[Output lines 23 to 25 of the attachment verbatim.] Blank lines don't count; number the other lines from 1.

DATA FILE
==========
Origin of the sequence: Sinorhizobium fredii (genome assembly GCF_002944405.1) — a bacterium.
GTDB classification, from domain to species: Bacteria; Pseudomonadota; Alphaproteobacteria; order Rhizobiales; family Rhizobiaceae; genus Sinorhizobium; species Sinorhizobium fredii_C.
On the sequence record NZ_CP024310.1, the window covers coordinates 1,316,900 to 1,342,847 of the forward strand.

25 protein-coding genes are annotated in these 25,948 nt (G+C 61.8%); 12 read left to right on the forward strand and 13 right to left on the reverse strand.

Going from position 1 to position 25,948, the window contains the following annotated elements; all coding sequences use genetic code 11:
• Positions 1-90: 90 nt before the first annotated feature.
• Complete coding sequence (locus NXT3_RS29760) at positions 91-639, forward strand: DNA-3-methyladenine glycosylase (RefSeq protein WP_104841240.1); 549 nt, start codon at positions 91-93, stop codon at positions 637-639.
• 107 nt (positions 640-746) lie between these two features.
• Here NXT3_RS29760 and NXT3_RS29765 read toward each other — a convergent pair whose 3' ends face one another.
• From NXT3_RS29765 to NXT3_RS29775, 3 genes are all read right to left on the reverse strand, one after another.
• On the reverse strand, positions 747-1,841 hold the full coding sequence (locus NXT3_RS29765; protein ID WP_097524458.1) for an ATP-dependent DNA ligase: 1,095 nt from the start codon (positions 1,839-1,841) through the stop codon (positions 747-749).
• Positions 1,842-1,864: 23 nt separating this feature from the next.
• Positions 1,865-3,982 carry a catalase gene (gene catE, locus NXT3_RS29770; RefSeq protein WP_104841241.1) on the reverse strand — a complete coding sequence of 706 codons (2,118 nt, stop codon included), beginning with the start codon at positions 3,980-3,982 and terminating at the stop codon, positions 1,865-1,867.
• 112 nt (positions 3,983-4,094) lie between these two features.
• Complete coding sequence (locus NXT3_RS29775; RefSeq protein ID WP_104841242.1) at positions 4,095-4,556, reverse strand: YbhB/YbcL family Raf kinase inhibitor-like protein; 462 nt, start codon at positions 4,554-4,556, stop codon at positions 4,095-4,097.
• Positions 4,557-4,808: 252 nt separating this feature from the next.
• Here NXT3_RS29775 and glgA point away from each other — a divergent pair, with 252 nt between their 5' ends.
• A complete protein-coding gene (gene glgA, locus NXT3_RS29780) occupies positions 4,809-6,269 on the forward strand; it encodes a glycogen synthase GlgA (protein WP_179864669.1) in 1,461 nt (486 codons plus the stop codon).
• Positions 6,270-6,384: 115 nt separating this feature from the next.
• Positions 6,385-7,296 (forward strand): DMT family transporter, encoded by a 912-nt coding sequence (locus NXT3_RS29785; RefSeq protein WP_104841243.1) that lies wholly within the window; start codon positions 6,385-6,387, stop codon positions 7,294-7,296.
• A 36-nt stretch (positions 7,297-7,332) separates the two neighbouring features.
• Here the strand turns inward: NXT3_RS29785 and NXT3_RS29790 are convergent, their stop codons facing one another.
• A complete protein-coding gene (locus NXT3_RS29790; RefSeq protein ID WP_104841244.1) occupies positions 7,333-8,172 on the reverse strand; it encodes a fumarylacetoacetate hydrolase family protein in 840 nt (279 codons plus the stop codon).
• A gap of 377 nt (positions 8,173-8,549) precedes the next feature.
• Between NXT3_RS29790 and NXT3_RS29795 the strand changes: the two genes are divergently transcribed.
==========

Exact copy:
• A complete protein-coding gene (locus NXT3_RS29790; RefSeq protein ID WP_104841244.1) occupies positions 7,333-8,172 on the reverse strand; it encodes a fumarylacetoacetate hydrolase family protein in 840 nt (279 codons plus the stop codon).
• A gap of 377 nt (positions 8,173-8,549) precedes the next feature.
• Between NXT3_RS29790 and NXT3_RS29795 the strand changes: the two genes are divergently transcribed.